The work of the poet has been known at times to be at odds with the norms and expectations of his society. Allan Ginsberg faced multilple trials for the indecency of his poetry and Amiri Baraka lost the position of Poet Laureate of New Jersey because of the apparent hatefulness in one of his poems. Nineteenth-century poet Walt Whitman also occasionally earned the disapproval of his peers and his readers on account of his the sensual passages in some of his poems. However, like most poets who earn more attention from scandal than from their actual art during their lifetimes, Whitman wrote more than his scandalous reputation revealed. He wanted to be the greatest American poet and to be famous for centuries beyond his lifetime and thus wrote poetry not only for his contemporary audience, but for generations of readers to come.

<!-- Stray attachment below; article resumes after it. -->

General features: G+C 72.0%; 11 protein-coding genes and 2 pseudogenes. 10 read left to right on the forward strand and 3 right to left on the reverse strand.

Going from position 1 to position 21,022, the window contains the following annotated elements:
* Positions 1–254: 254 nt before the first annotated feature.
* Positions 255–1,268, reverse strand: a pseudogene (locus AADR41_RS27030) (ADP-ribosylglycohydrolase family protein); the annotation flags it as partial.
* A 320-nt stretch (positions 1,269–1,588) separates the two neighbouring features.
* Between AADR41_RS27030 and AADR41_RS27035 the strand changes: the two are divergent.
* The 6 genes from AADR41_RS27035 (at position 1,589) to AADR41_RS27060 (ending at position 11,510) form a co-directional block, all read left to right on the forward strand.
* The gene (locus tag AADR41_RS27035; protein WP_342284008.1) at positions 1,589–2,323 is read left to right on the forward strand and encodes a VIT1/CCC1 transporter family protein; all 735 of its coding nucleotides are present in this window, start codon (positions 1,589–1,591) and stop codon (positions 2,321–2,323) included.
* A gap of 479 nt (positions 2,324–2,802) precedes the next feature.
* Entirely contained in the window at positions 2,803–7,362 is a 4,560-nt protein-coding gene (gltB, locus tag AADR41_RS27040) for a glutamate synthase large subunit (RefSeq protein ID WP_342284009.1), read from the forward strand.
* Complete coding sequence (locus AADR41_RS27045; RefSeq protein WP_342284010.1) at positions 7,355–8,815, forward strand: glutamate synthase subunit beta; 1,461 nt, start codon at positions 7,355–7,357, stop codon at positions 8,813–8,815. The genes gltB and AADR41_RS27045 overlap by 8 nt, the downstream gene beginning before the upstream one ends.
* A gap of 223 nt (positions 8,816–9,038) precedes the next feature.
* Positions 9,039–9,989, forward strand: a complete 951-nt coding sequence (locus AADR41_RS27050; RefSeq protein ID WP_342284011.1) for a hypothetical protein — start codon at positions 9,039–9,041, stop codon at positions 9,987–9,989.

One poem in particular in his collection Leaves of Grass is a prime example of Whitman's insightfulness into the permanence of his literature in America. In "Crossing Brooklyn Ferry," Whitman addressed not only his contemporary fellow passengers on the ferry, but all the passengers down through the generations who would also take the ferry from Manhattan to Brooklyn. He saw that, even though a hundred years may pass, people on the ferry would have joys and sorrows and hopes and dreams like his fellow passengers in the nineteenth century, and the river connected them all. Whitman's foresight in his poetry extended far beyond the Brooklyn ferry to include all of America, which he saw in the same way as composed of many different types of people from completely different walks of life combined to form one nation. Therefore, despite the occasional scandal he caused with the sensual nature of some of his poems, Walt Whitman spoke to Americans of all backgrounds with an intimacy of expression that few poets have matched.